He said: 'Am I hearing the word S-E-X?' I explained, not in any sense that he would understand. He replied: 'Oh, I'm broadminded. So what about your Minister for Fun - he's not setting a very good example is he?' I told him that since the third party seemed to be an actress, it was at least evidence of a positive interest in the arts. He said: 'Oh, nice one]'
Thinking further about my holiday. A complete break is needed. I have in mind somewhere entirely free from all cultural activity. But one finds that, in today's Europe, such places are increasingly hard to come by.
TUESDAY: I took my quest to the travel agent this lunchtime. He thought it an unusual inquiry. He said my best bet was probably within Great Britain, but I insisted on abroad.
He eventually agreed to lend me a selection of cultural guides, recommending that I try to work it out by a process of elimination.
Fiona has invited Rowena and myself to dinner with Alan and herself at her house on Thursday. This is most peculiar - in fact quite unprecedented.
I suppose it is the sort of thing that happens when one is 'a couple', but I cannot help suspecting a gambit. Either she is trying to soften me up for a new revelation about Alan's exhibition - or is rubbing in the fact that I too am involved in a professionally questionable relationship.
WEDNESDAY: I have just spent the whole evening poring over the guidebooks. I think I have isolated an area of approximately 40 square miles in the middle of Spain: no sculpture parks, no jazz festivals, no Cathedrals made from driftwood by an Outsider artist, no thriving tradition of folk theatre. It looks pretty promising.
As for tomorrow: I am fully expecting to hear that Alan is suffering from a sudden recurrence of a rare chronic complaint which will prevent him from undertaking any work whatsoever. If I can accomplish one thing before going away, I'm going to make damn sure that he has got his exhibition in progress.
THURSDAY: We arrived late. Fiona was still in her kitchen following a recipe with fanatical precision; Alan was wholly immersed in his intensive study of television, which appeared to require him to change channels at exactly timed intervals. Rowena whispered to me 'He is a zombie.' I warned her not to say anything that might put Alan off.
Finally we sat down to the meal (shepherd's pie) and a prolonged discussion of the misfortunes of David Mellor. There were several remarks about it being an oddly sorted couple, which seemed to be getting rather close to the bone. I said it was something at least to have an arts minister who was basically in favour of the arts, and I hoped he would stay on.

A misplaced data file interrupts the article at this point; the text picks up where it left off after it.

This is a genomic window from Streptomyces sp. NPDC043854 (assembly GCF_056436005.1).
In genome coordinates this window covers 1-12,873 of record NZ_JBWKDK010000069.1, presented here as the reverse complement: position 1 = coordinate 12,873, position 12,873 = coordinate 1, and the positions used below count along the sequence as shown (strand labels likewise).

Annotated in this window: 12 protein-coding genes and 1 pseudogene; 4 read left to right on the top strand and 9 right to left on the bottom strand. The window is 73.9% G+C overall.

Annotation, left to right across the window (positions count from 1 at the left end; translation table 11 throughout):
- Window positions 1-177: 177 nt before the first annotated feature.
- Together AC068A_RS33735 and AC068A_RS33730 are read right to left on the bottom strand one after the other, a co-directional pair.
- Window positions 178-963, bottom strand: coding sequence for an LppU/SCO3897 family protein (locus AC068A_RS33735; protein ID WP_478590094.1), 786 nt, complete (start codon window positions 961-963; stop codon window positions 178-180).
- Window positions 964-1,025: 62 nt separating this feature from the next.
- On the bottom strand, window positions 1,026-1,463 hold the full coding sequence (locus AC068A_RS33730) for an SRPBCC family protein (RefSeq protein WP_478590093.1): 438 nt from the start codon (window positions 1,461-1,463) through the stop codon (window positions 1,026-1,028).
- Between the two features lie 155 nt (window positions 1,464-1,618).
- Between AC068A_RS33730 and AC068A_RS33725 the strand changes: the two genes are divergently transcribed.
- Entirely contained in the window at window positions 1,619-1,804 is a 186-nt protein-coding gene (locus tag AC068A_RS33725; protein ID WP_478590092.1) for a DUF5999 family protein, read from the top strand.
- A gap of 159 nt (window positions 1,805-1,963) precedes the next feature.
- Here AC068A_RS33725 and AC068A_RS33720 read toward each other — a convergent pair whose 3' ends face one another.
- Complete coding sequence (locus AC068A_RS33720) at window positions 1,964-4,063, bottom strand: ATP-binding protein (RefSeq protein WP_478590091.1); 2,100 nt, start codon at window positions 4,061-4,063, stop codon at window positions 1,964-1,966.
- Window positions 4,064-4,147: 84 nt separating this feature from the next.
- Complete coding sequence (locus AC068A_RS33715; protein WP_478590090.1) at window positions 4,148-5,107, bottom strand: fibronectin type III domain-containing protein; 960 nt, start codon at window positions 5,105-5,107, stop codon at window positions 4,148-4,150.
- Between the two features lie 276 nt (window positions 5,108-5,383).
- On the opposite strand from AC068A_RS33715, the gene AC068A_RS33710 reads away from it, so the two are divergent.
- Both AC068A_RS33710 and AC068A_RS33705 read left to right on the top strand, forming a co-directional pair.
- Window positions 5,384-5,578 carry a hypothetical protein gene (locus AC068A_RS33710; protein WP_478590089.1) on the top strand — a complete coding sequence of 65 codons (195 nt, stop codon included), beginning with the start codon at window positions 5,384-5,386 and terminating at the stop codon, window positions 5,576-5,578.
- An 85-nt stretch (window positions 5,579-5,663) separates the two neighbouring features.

Fiona then fixed me with a beady look, and said: 'Gordon, can I ask you a question I've always wanted to ask you? Speaking honestly, are you in favour of anything that we do at the
I choked rather obviously. She said again: 'Speaking absolutely honestly.' Rowena remarked: 'Oh, what a fascinating question.' I mumbled something about how, in my capacity as an arts administrator, I didn't know whether it was my role to be in favour or not in favour of things, essentially a supervisory and enabling job etc. I didn't feel I could keep this up for very long, and I could see Fiona was waiting to pounce, but Alan, who had been looking increasingly restless, suddenly said: 'OK - how many arts administrators does it take to change a lightbulb?' The answer was: 'One. But only if we can find sponsorship for the ladder.' I had no idea there were any jokes about arts administrators.
Fiona thankfully took up the cue, and said: 'All right, how many art critics does it take to change a lightbulb?' Answer: 'Well, it still works for me. But it was much more powerful if you saw it in the smaller space.' I thought I had better keep this ball rolling, and I told my one: 'How many contemporary artists does it take to change a lightbulb?' Answer: 'I do not seek to provide answers. I am simply trying to ask a question, about lightbulbs.' Alan said: 'Right. Is that intended as a criticism?' I denied it, but he went on: 'Because if it is, I can accept it. I agree. My work is pointless. Point taken.'
Fiona murmured: 'No it's not.' Alan: 'No, Gordon is right. It is time for me to stop asking questions, and to start providing answers. Unfortunately, I do not have any. That's the position.' Rowena then told a long story about the sun, the moon and a domestic lightbulb until it was time to go. As we were leaving, Alan said: 'Thank you for clarifying my mind, Gordon.' Fiona called out: 'Alan - the TV's on.' He reluctantly went back indoors. This is most unfortunate.
FRIDAY: This morning I asked Rowena if she would be interested in coming on holiday with me. She was enthusiastic. She said there was something she had always wanted to visit, but somehow had never managed to, but let this be the year. Namely, the Edinburgh Festival. I tried to persuade her that it really wasn't what it used to be, it would be impossible to find anywhere to stay, anyway it was a very unpleasant city, practically all Sixties tower- blocks. But I think to no avail.Reuse content